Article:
This is actually what I plan to do when I go cruising. I plan to install a "portapotty" bowl with the little sliding trap door thing, attached directly to a holding tank. No pump involved, except pumpout and macerator.

For now, I have the waste of many people (and a bit of an image) to contend with. I guess I'll keep the electric until it dies and then figure it out from there. Maybe the portapotty would be good at that point. Thanks for reminding me of that one.
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Old 27-03-2008, 15:39   #12
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I agree for a cruising boat the lavac is the most bullet proof choice. But for charter guests, you might look into the Vacuflush systems by SeaLand.

Thye are robust and simple to operate They use a minimum amount of water and power use is insignificant. I had had one for ten years in daily use on a liveaboard boat and never had a problem, other than changing the duckbill valves about every 6 months.

THis compared to other electric heads that seem to go through very expensive pumps on an annual basis.
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Old 28-03-2008, 12:37   #13
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Gord,

I resemble that remark....LOLOLOLOLOL
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Old 12-04-2008, 14:25   #14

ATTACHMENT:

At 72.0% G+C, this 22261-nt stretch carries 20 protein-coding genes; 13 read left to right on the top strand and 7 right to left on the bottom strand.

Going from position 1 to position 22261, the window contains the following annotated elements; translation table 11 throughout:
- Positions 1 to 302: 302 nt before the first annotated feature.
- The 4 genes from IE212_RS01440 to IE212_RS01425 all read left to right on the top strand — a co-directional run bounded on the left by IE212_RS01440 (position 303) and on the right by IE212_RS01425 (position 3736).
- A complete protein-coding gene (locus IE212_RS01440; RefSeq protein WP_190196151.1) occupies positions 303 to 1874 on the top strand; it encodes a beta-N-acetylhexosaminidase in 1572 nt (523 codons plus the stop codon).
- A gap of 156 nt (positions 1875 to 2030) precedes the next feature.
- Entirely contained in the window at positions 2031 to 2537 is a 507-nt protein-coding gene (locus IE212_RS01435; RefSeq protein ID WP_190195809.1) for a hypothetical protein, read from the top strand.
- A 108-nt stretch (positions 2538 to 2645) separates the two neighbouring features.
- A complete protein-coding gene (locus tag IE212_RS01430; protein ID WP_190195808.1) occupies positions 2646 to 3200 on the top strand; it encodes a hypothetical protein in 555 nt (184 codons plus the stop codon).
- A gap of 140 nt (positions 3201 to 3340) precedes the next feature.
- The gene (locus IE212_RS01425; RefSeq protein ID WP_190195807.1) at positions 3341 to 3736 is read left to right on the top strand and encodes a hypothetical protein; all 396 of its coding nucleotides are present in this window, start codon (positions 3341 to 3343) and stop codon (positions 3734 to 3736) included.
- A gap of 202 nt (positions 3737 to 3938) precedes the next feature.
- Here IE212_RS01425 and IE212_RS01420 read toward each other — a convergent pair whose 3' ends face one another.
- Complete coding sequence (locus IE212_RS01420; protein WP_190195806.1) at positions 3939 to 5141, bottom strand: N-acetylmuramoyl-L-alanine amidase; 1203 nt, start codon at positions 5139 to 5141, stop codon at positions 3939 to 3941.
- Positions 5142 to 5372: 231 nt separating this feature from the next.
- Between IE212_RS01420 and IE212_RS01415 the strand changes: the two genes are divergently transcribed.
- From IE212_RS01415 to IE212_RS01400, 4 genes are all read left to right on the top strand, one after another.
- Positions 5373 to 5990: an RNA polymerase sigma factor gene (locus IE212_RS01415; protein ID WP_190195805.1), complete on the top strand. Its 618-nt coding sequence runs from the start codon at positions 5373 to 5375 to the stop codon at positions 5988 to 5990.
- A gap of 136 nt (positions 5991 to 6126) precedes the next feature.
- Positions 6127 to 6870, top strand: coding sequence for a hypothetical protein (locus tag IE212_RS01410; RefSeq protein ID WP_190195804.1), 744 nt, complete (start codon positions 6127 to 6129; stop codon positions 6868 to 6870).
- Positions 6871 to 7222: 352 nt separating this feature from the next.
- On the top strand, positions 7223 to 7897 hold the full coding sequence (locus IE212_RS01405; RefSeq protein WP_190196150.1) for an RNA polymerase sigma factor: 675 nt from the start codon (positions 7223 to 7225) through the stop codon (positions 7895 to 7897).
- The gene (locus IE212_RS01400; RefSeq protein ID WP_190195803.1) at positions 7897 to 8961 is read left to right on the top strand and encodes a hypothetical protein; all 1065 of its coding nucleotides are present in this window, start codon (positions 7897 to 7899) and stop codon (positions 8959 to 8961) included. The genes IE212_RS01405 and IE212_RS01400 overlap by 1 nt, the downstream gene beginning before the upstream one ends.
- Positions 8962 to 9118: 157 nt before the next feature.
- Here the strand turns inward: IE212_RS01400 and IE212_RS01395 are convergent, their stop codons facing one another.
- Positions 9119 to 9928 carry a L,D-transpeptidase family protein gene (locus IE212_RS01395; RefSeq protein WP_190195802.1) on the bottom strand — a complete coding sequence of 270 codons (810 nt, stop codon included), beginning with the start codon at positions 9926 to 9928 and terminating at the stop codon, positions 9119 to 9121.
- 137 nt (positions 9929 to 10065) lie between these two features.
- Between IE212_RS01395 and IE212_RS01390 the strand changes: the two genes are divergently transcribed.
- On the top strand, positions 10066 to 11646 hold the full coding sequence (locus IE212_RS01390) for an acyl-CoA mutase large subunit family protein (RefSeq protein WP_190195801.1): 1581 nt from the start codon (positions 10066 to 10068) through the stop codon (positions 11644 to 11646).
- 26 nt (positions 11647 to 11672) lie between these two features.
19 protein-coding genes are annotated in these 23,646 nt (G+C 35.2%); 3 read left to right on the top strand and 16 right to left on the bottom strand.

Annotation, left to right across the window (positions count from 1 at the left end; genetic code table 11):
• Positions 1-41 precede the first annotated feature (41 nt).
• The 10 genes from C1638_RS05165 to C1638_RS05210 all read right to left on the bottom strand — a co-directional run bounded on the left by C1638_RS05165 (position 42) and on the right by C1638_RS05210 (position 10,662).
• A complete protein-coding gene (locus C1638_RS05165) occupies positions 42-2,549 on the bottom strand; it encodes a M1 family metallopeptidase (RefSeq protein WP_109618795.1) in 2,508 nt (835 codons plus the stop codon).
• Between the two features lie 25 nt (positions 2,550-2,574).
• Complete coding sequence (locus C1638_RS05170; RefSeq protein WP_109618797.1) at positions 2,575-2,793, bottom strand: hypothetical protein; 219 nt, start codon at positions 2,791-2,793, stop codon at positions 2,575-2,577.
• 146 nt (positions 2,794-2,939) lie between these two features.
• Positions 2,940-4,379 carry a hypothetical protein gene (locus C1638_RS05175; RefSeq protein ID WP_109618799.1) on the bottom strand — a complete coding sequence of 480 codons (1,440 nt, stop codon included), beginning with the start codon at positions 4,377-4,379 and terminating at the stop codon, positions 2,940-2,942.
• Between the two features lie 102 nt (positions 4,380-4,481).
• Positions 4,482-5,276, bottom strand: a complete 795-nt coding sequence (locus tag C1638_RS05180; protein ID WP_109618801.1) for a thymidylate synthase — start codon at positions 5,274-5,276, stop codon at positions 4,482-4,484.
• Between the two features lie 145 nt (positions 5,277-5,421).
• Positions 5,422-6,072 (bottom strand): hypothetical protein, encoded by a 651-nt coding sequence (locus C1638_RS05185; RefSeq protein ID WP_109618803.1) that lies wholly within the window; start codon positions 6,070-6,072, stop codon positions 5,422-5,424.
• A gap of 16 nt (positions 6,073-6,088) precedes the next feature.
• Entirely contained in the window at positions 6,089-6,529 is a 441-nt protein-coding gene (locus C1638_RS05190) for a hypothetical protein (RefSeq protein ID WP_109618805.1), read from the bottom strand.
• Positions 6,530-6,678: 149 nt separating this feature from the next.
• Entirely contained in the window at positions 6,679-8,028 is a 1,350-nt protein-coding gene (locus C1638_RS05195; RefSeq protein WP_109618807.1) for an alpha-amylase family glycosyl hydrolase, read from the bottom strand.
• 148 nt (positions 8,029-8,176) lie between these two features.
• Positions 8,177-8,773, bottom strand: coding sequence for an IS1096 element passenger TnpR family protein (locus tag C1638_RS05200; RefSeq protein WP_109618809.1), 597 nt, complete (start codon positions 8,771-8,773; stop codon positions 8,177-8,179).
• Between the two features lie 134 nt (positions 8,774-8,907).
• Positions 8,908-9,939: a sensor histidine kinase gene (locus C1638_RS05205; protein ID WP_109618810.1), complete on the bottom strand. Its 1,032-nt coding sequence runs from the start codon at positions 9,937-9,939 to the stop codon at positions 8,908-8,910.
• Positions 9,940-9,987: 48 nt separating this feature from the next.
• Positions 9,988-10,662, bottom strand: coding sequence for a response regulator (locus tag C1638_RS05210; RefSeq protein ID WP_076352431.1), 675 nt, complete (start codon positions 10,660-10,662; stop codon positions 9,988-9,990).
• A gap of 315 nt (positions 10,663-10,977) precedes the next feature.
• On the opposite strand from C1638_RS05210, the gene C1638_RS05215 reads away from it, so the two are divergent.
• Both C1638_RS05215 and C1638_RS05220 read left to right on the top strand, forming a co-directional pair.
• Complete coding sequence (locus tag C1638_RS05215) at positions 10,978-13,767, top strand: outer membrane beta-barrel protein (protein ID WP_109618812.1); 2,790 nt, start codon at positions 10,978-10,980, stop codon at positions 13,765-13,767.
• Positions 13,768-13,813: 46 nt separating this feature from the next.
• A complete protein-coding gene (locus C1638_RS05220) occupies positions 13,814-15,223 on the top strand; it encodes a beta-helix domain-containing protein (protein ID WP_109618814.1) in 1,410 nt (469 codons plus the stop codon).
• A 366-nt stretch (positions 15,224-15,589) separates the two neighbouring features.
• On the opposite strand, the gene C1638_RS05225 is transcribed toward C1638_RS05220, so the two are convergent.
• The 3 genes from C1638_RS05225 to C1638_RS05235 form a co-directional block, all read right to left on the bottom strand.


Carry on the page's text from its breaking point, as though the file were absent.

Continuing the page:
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Lavac is what you want/need, no question.

You can make the Lavac manual, electric or BOTH. You can install their electric pump inline above the manual pump and have it operate via a simple button. That way guests have very simple instructions: close the lid, press the button. Thats it.

You dont have to sweat silly single ply toilet paper and if somebody puts a "female product" down the toilet the Lavac is unlikely to notice. We just got back from cruising St. John and the Lavac heads took all the abuse 2 small kids can throw at them no problem. They really do have a lot of power! If something fails with the electrical circuit, the manual pump is already there and it will operate normally. You get easy use and manual backup all in one.



Terry
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Old 12-04-2008, 15:14   #15
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Lubbers as a groups seem incapable of understanding how a typical manual head works. On a recent trip to Mexico I was out on a snorkel charter and half way through the head was filled to overflowing until I went to use it and set things right. This despite the written instructions posted nearby.
The electric may be best from a simple to use standpoint. With your daycharters I would think that the power draw is not as much of an issue as you can charge up back at the dock overnight. For a manual the Lavac as others have said due to its reliable simple operation.